Even though he probably will never use it in his lifetime, P-22 (famed Griffith Park cougar) is the incentive for the current campaign to build a wildlife crossing in Southern California; the big city cat is also the inspiration a new photography exhibit that showcases other local critters that would benefit from such a passageway.
Getting There: A Wildlife Crossing Over the 101 opens April 21 at Venice’s G2 Gallery and will feature selected images from SoCal photographers depicting coyotes, mountain lions, deer, foxes and other creatures that are killed each year trying to cross L.A. highways and roads.
A coalition of groups, spearheaded by National Wildlife Foundation and the Santa Monica Mountains Fund, has activated resources to support the creation of a crossing at the 101 Freeway at Liberty Canyon in Agoura Hills. The National Park Service, CalTrans and Senator Fran Pavley are behind the construction; to date, the project has been given a $1 million grant from the State Coastal Conservancy, but an additional $3 million necessary to complete the needed engineering for CalTrans as well as to fund NPS’ ongoing research along with education, outreach and advocacy for the campaign.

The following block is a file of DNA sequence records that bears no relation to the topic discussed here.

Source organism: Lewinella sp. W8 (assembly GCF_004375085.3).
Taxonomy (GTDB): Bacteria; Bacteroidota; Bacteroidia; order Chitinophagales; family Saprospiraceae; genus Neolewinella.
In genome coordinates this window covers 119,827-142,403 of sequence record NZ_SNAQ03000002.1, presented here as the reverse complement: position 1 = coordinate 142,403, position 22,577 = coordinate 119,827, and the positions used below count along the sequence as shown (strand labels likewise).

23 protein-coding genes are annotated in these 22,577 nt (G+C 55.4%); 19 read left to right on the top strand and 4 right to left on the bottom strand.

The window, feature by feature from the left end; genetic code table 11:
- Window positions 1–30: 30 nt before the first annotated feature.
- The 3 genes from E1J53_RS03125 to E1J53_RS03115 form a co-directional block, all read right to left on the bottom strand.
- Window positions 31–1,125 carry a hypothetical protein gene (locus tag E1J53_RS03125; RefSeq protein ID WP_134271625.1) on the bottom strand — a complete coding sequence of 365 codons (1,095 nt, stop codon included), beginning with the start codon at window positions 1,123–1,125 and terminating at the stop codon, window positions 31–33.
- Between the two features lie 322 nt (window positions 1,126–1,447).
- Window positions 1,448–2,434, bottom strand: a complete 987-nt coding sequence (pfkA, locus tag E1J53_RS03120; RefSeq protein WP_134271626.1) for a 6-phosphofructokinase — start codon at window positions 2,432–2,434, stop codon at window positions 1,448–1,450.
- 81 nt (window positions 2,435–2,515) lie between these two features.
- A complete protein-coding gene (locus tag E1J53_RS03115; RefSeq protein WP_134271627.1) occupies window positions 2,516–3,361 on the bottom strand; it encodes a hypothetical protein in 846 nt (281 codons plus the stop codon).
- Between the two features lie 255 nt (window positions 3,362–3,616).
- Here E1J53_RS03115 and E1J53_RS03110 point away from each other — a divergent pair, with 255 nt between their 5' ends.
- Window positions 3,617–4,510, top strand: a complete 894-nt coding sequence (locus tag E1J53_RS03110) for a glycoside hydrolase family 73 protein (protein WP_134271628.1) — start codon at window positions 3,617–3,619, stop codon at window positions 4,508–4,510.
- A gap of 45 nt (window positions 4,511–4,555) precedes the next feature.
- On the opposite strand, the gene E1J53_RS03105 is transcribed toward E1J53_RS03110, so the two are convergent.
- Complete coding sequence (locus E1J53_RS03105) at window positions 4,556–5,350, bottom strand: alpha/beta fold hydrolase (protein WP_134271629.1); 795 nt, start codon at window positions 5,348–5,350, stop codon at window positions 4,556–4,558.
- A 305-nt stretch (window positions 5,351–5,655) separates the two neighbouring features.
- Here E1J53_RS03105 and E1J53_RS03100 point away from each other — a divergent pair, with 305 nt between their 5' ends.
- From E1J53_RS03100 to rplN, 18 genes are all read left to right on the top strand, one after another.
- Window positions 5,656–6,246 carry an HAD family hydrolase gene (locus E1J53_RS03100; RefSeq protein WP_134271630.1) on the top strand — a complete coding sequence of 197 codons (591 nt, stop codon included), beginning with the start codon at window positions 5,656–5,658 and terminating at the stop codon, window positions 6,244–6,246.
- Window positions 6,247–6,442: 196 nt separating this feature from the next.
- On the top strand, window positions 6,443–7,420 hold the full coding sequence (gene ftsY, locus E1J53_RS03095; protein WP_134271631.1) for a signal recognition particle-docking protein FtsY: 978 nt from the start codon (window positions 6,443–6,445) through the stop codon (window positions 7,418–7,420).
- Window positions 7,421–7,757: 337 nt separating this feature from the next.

Since his remarkable trek that scientists estimate included safely crossing numerous freeways and roads from the Santa Monica Mountains to his current home in Griffith Park, P-22 typifies the plight of not only mountain lions but other wildlife that encounter the dangers of the highway. While P-22 was extremely lucky; so many were not.
The exhibit showcases the work of local wildlife photographers such as Johanna Turner, Denis Callet, Dave Collins, Buddy Weiss, Gerry Hans, Susan Pearson, Barry Rowan and Larry Wan.
The photo exhibit runs from April 21 through June 7. A reception is slated for April 25 6:30-9pm with a $10 admission that includes wine, hors d’oeuvres and complimentary valet. All proceeds from admissions will be donated to the NWF.
The G2 gallery is located at 1503 Abbot Kinney Blvd in Venice.